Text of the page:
So Stallone called in a lot of favors, probably invested a bunch of his own money, directed and partially wrote the story and still managed to star in the film. This probably accounts for the movie being made at all. The film was distributed by Lionsgate who has a decent track record of non standard movies in their warehouse (Twilight, the Hunger Games) and seem to be always looking for new franchises. Lucky them. They stuck gold with this one. All for $80 million dollars the movie almost tripled it’s budget at the box office to cash in at over $274 million. Even though 73% of a movie’s money making potential is in DVD sales, no one seems to keep track of this information for more than a few weeks. But in the first 20 weeks of DVD and Blu Ray sales, it made almost $74 million dollars, almost earning back it’s initial production budget in those first 20 weeks alone. So, even in the eyes of the studio, who focus on the bottom line of cash dollars, this movie was a success.

But money is boring and the average viewer doesn’t really care about that.

The story for the Expendables is sparse without being non existent. It’s the pretty standard fare, took a job out of their league, are out numbered and out gunned, but we’re going to do this shit anyways, because of the girl. There is always a girl. The girl, Sandra, played by Giselle Itie, is the fulcrum which the story, the theme and the characters revolve around, sort of like a sun and the planets. In this world of mercenaries going to war for others for money, Sandra stands for something. She has a vision of a future for Vilena that could be, a vision of freedom. Where it is obvious that Barney and Christmas instantly give up on the island as a lost cause. Sandra represents a sort of salvation for Barney, while still being a woman with her own motivations and story in her own right. Her character isn’t dependent on Barney and refuses to be dependent on Barney. Perhaps, the most poignant moment in the story is when Tool makes a speech to Barney about the point where Tool feels he lost his own soul and alludes to the idea that Barney is at this same tipping point and that Barney has a chance to choose to save his soul, unlike Tool. The proverbial, don’t be me, bro, moment. And it is in that scene, I feel it explains why this movie works so well.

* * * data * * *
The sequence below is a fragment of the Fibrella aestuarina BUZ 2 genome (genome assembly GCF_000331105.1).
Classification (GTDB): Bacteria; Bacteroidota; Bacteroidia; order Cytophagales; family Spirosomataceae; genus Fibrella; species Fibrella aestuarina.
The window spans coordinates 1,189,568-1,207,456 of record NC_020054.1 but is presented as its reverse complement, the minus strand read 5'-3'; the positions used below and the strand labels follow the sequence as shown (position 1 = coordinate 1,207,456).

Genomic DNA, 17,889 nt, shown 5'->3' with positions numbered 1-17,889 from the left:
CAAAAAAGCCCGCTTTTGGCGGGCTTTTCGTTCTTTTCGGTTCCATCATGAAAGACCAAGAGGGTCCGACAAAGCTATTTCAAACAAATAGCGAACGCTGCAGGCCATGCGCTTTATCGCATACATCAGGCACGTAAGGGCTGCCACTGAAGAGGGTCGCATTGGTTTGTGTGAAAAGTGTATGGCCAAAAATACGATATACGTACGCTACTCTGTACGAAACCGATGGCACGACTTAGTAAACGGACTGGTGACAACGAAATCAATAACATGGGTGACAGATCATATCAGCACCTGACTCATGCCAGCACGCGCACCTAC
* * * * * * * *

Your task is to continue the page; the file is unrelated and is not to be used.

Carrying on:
Within the first ten minutes of the movie, it sets the tone of how it is going to play out, over the top action with dry witty dialogue sprinkled with subtle allusions and nods to other movies these stars have been in. You get the sense that these men have worked together a long time, like each other to an extent and are, in a sense, a type of family. This sense of family climaxes to where Tool give his advice, giving Barney the classic choice of change or die and brings the family together into an adventure instead of for money but for ‘it is the right thing to do.’ All without being overtly cheesy or making anyone cringe by being hit over the head with the message.